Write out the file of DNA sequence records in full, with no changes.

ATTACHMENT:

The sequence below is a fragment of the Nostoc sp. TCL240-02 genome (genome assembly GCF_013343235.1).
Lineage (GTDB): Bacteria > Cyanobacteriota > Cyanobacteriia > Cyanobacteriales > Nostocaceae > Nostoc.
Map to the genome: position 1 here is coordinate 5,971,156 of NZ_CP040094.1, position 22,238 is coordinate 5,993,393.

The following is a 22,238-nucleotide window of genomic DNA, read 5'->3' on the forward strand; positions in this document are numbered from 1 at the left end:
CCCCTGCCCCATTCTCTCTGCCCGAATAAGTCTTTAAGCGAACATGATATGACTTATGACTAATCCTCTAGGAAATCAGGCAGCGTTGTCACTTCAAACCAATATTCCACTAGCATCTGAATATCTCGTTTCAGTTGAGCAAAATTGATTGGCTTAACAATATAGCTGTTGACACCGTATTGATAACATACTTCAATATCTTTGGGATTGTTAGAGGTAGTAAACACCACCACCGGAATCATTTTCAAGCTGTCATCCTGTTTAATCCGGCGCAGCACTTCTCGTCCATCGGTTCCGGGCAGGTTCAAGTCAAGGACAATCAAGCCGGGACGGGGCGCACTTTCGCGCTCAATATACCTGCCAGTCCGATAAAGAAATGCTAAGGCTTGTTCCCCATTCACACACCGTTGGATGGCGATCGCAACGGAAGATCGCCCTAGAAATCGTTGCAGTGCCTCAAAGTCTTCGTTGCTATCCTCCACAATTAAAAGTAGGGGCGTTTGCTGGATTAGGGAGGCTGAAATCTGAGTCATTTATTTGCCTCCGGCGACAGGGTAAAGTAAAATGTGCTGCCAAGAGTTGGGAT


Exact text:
The sequence below is a fragment of the Nostoc sp. TCL240-02 genome (genome assembly GCF_013343235.1).
Lineage (GTDB): Bacteria > Cyanobacteriota > Cyanobacteriia > Cyanobacteriales > Nostocaceae > Nostoc.
Map to the genome: position 1 here is coordinate 5,971,156 of NZ_CP040094.1, position 22,238 is coordinate 5,993,393.

The following is a 22,238-nucleotide window of genomic DNA, read 5'->3' on the forward strand; positions in this document are numbered from 1 at the left end:
CCCCTGCCCCATTCTCTCTGCCCGAATAAGTCTTTAAGCGAACATGATATGACTTATGACTAATCCTCTAGGAAATCAGGCAGCGTTGTCACTTCAAACCAATATTCCACTAGCATCTGAATATCTCGTTTCAGTTGAGCAAAATTGATTGGCTTAACAATATAGCTGTTGACACCGTATTGATAACATACTTCAATATCTTTGGGATTGTTAGAGGTAGTAAACACCACCACCGGAATCATTTTCAAGCTGTCATCCTGTTTAATCCGGCGCAGCACTTCTCGTCCATCGGTTCCGGGCAGGTTCAAGTCAAGGACAATCAAGCCGGGACGGGGCGCACTTTCGCGCTCAATATACCTGCCAGTCCGATAAAGAAATGCTAAGGCTTGTTCCCCATTCACACACCGTTGGATGGCGATCGCAACGGAAGATCGCCCTAGAAATCGTTGCAGTGCCTCAAAGTCTTCGTTGCTATCCTCCACAATTAAAAGTAGGGGCGTTTGCTGGATTAGGGAGGCTGAAATCTGAGTCATTTATTTGCCTCCGGCGACAGGGTAAAGTAAAATGTGCTGCCAAGAGTTGGGAT